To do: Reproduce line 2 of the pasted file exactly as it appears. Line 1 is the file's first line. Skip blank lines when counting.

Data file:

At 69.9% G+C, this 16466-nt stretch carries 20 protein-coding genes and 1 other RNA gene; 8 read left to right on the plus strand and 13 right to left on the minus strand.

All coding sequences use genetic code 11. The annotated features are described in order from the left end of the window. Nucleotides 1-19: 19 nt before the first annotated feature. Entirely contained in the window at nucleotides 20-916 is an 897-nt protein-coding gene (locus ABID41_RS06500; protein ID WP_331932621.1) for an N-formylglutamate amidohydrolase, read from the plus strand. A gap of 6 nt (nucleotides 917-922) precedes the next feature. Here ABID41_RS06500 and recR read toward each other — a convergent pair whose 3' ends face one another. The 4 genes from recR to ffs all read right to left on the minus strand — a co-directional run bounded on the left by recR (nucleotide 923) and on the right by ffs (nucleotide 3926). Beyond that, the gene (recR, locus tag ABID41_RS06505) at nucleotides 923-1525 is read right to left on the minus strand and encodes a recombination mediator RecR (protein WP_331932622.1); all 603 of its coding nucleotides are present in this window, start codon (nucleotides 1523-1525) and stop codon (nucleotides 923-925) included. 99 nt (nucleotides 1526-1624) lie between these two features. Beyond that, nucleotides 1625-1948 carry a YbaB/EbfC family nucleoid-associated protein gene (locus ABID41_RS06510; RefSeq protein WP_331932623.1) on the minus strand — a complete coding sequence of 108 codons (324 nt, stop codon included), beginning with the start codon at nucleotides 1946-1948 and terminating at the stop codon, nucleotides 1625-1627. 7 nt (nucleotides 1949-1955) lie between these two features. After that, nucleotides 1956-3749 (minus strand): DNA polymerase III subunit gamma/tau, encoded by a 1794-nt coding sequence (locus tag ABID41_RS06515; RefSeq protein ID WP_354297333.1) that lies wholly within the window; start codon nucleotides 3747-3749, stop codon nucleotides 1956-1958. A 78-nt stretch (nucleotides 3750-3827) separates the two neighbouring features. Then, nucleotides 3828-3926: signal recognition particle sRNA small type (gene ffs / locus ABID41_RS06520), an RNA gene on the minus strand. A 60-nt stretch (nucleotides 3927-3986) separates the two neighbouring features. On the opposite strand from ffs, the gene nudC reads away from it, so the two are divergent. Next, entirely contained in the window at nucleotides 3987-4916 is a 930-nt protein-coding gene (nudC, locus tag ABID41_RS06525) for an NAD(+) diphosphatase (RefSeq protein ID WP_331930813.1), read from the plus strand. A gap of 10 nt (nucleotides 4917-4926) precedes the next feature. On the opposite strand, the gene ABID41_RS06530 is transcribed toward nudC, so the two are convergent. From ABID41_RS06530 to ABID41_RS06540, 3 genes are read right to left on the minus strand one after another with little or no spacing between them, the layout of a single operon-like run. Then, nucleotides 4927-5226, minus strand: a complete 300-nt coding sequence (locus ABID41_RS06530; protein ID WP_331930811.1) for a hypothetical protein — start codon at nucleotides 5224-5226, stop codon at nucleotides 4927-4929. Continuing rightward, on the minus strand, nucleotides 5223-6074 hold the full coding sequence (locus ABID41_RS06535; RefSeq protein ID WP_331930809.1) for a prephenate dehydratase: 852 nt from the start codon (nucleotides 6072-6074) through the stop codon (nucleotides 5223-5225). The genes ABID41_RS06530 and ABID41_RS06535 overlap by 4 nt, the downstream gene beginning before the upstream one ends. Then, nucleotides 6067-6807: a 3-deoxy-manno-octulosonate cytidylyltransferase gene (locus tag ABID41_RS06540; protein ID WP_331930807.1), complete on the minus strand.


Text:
All coding sequences use genetic code 11. The annotated features are described in order from the left end of the window. Nucleotides 1-19: 19 nt before the first annotated feature. Entirely contained in the window at nucleotides 20-916 is an 897-nt protein-coding gene (locus ABID41_RS06500; protein ID WP_331932621.1) for an N-formylglutamate amidohydrolase, read from the plus strand. A gap of 6 nt (nucleotides 917-922) precedes the next feature. Here ABID41_RS06500 and recR read toward each other — a convergent pair whose 3' ends face one another. The 4 genes from recR to ffs all read right to left on the minus strand — a co-directional run bounded on the left by recR (nucleotide 923) and on the right by ffs (nucleotide 3926). Beyond that, the gene (recR, locus tag ABID41_RS06505) at nucleotides 923-1525 is read right to left on the minus strand and encodes a recombination mediator RecR (protein WP_331932622.1); all 603 of its coding nucleotides are present in this window, start codon (nucleotides 1523-1525) and stop codon (nucleotides 923-925) included. 99 nt (nucleotides 1526-1624) lie between these two features. Beyond that, nucleotides 1625-1948 carry a YbaB/EbfC family nucleoid-associated protein gene (locus ABID41_RS06510; RefSeq protein WP_331932623.1) on the minus strand — a complete coding sequence of 108 codons (324 nt, stop codon included), beginning with the start codon at nucleotides 1946-1948 and terminating at the stop codon, nucleotides 1625-1627. 7 nt (nucleotides 1949-1955) lie between these two features. After that, nucleotides 1956-3749 (minus strand): DNA polymerase III subunit gamma/tau, encoded by a 1794-nt coding sequence (locus tag ABID41_RS06515; RefSeq protein ID WP_354297333.1) that lies wholly within the window; start codon nucleotides 3747-3749, stop codon nucleotides 1956-1958. A 78-nt stretch (nucleotides 3750-3827) separates the two neighbouring features. Then, nucleotides 3828-3926: signal recognition particle sRNA small type (gene ffs / locus ABID41_RS06520), an RNA gene on the minus strand. A 60-nt stretch (nucleotides 3927-3986) separates the two neighbouring features. On the opposite strand from ffs, the gene nudC reads away from it, so the two are divergent. Next, entirely contained in the window at nucleotides 3987-4916 is a 930-nt protein-coding gene (nudC, locus tag ABID41_RS06525) for an NAD(+) diphosphatase (RefSeq protein ID WP_331930813.1), read from the plus strand. A gap of 10 nt (nucleotides 4917-4926) precedes the next feature. On the opposite strand, the gene ABID41_RS06530 is transcribed toward nudC, so the two are convergent. From ABID41_RS06530 to ABID41_RS06540, 3 genes are read right to left on the minus strand one after another with little or no spacing between them, the layout of a single operon-like run. Then, nucleotides 4927-5226, minus strand: a complete 300-nt coding sequence (locus ABID41_RS06530; protein ID WP_331930811.1) for a hypothetical protein — start codon at nucleotides 5224-5226, stop codon at nucleotides 4927-4929. Continuing rightward, on the minus strand, nucleotides 5223-6074 hold the full coding sequence (locus ABID41_RS06535; RefSeq protein ID WP_331930809.1) for a prephenate dehydratase: 852 nt from the start codon (nucleotides 6072-6074) through the stop codon (nucleotides 5223-5225). The genes ABID41_RS06530 and ABID41_RS06535 overlap by 4 nt, the downstream gene beginning before the upstream one ends. Then, nucleotides 6067-6807: a 3-deoxy-manno-octulosonate cytidylyltransferase gene (locus tag ABID41_RS06540; protein ID WP_331930807.1), complete on the minus strand.